Increasing the Knowledge of the Water Cycle in order to Reduce Vulnerability to Climate Change Hazards through an Integrated Approach


Cambodia figures amongst the most vulnerable countries to climate change according to the “Climate Change (CC) Vulnerability Mapping for South East Asia”. Disasters related to CC will have consequences on rural human activities that may affect up to 80% of the Cambodian population, as, the dominant agriculture sector employed 57.6 % of the national labour force (CCCSP 2014-2023). The significant role that agriculture plays in the economy of the country indicates the high importance of having reliable sources of water. However, the complex and cross-sector character of natural disasters can have devastating impacts, notably involving water cycle deregulation. Indeed, water is a crucial natural resource for human development and environmental preservation. However, in the case of CC hazards it has become a major issue. This project will attempt to address this issue using a science-based response in order to mitigate CC risks and consequences on vulnerable rural communities.

Overall Objective

To reduce climate change impacts on rural communities by building capacities on water management for CC adaptation and strengthening the Provincial Department of Water Resource and Meteorology (PDoWRaM) in Oddar Meanchey province.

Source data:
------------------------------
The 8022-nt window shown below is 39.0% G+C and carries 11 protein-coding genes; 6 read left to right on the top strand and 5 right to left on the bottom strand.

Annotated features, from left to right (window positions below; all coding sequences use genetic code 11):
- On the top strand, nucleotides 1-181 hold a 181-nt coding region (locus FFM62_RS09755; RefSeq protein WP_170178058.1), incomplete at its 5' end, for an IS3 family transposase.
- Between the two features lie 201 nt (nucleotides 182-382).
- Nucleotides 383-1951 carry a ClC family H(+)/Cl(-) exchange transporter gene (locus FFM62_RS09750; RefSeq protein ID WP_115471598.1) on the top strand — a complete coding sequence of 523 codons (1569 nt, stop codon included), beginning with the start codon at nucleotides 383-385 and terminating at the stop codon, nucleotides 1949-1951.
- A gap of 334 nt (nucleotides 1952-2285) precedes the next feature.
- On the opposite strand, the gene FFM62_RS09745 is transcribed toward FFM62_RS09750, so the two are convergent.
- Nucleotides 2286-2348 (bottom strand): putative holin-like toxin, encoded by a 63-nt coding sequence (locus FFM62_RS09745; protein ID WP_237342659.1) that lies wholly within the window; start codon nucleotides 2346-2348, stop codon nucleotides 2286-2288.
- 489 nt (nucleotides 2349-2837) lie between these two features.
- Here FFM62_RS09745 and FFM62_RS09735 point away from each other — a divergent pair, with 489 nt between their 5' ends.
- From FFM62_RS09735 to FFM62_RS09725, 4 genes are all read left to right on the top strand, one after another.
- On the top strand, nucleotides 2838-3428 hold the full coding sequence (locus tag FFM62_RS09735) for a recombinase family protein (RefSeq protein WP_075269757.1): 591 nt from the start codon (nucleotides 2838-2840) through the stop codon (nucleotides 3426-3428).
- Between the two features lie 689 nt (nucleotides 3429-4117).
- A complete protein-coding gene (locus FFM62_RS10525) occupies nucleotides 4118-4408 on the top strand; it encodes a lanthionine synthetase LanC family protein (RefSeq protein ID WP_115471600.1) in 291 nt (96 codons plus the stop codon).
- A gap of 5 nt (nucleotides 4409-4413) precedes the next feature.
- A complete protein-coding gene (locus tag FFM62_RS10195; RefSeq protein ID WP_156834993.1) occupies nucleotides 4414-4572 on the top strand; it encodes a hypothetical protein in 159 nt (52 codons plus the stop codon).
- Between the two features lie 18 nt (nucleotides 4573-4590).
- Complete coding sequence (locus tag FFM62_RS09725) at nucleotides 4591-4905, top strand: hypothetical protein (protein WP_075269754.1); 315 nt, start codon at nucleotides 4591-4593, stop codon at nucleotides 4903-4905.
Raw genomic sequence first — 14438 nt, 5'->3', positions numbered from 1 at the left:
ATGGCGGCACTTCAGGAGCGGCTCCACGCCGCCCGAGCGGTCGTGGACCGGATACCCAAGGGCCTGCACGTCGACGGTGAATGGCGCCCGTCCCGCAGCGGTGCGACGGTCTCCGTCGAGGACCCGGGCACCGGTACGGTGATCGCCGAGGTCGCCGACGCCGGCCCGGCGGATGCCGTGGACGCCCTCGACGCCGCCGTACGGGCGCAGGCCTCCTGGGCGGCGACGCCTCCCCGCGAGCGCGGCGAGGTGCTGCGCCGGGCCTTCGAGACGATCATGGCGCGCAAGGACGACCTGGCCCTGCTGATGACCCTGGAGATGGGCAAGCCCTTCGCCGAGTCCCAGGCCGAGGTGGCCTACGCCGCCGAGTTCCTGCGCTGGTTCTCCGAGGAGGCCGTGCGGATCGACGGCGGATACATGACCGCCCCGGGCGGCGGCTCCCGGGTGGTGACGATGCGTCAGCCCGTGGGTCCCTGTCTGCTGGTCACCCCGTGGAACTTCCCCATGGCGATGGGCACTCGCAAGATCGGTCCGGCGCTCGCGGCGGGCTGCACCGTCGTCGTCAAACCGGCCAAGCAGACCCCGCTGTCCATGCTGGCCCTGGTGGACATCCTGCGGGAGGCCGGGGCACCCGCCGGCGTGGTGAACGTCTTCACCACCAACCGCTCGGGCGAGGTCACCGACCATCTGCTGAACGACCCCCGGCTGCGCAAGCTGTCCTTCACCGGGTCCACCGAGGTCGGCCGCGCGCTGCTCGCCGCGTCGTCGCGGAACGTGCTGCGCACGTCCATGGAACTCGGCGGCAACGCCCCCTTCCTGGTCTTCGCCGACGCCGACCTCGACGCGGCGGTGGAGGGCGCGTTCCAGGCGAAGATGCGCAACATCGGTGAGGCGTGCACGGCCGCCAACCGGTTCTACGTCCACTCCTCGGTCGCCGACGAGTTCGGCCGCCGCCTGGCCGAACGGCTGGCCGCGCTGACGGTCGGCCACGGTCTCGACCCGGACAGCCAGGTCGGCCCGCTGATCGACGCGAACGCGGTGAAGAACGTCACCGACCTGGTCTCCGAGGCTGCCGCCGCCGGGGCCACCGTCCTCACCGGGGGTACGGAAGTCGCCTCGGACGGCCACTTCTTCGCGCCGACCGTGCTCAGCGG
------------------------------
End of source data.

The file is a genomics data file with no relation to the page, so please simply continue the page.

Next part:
Expected Results

  • Document and record reliable water cycle data in order to assess which are the most appropriate responses to climate change impacts, based on relevant evidence.
  • Strengthen the capacity of Farmer Water User Committees in participatory irrigation management spreading Climate Change adaptation measures.
  • Support and strengthen ownership on water management adapted to climate change, by training the Provincial Department of Water Resources Management and promote a Rural Engineering curriculum at ITC.


Oddar Meanchey: Chong Kal, Along Veng  and Trapaing Prasat district 


The beneficiaries will be the PDoWRaM staff, farmers using the irrigation scheme in Chong Kal and three bachelor’s students from Department of Rural Engineering will receive internships.


The project will support full monitoring of the water cycle in the Stung Sreng watershed, including ground water, meteorological and hydrological stations, and flood risk mapping. The project will build capacities of Government officials and local communities to design, build and operate water infrastructures in a climate-smart way, using water cycle information.